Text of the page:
• Highest-Paying States: States like Minnesota, Massachusetts, and Alaska typically offer the highest wages, with averages ranging from $45,000 to nearly $50,000 annually.
  • Lowest-Paying States: West Virginia, Mississippi, and Alabama are among the lowest, with average salaries often below $35,000 per year.

Metropolitan areas generally offer higher salaries compared to rural areas due to the higher cost of living and greater demand for dental services.

Factors Affecting Salaries

Several key factors influence how much dental assistants earn:

  • Experience: Entry-level dental assistants earn less than those with several years of experience who have developed a broader set of skills and responsibilities.
  • Certification: Holding a Certified Dental Assistant (CDA) credential from the Dental Assisting National Board (DANB) can increase an assistant’s earning potential by approximately $2 or more per hour.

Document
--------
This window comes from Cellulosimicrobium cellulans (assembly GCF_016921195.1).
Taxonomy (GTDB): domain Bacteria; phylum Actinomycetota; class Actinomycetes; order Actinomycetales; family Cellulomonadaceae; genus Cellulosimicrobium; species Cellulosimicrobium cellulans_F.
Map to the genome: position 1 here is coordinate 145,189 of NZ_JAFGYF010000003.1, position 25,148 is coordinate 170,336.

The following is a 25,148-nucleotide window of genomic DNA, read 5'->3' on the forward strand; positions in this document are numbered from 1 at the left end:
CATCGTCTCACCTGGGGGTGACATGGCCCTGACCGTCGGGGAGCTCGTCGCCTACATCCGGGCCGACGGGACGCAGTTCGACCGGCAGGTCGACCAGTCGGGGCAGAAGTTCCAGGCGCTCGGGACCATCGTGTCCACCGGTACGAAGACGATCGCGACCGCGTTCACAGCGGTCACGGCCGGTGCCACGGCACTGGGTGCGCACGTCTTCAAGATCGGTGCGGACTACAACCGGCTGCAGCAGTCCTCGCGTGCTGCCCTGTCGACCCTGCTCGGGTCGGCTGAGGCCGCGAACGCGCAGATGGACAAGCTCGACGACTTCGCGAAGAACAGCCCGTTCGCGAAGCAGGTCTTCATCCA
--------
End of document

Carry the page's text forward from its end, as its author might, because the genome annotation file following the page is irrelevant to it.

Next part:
• Employer Type: Dental assistants working in specialty hospitals or outpatient care centers might earn more than those in traditional dental offices. The type of practice (e.g., orthodontic, pediatric, general) can also affect wages.
  • Education: Completing accredited programs and engaging in ongoing education can enhance job prospects and salary potential.

Impact of Experience and Certification on Dental Assistant Salaries

Experience and professional certifications significantly influence the earning potential and career progression of dental assistants. Let’s explore how these factors contribute to salary variations and job opportunities in the dental assisting field.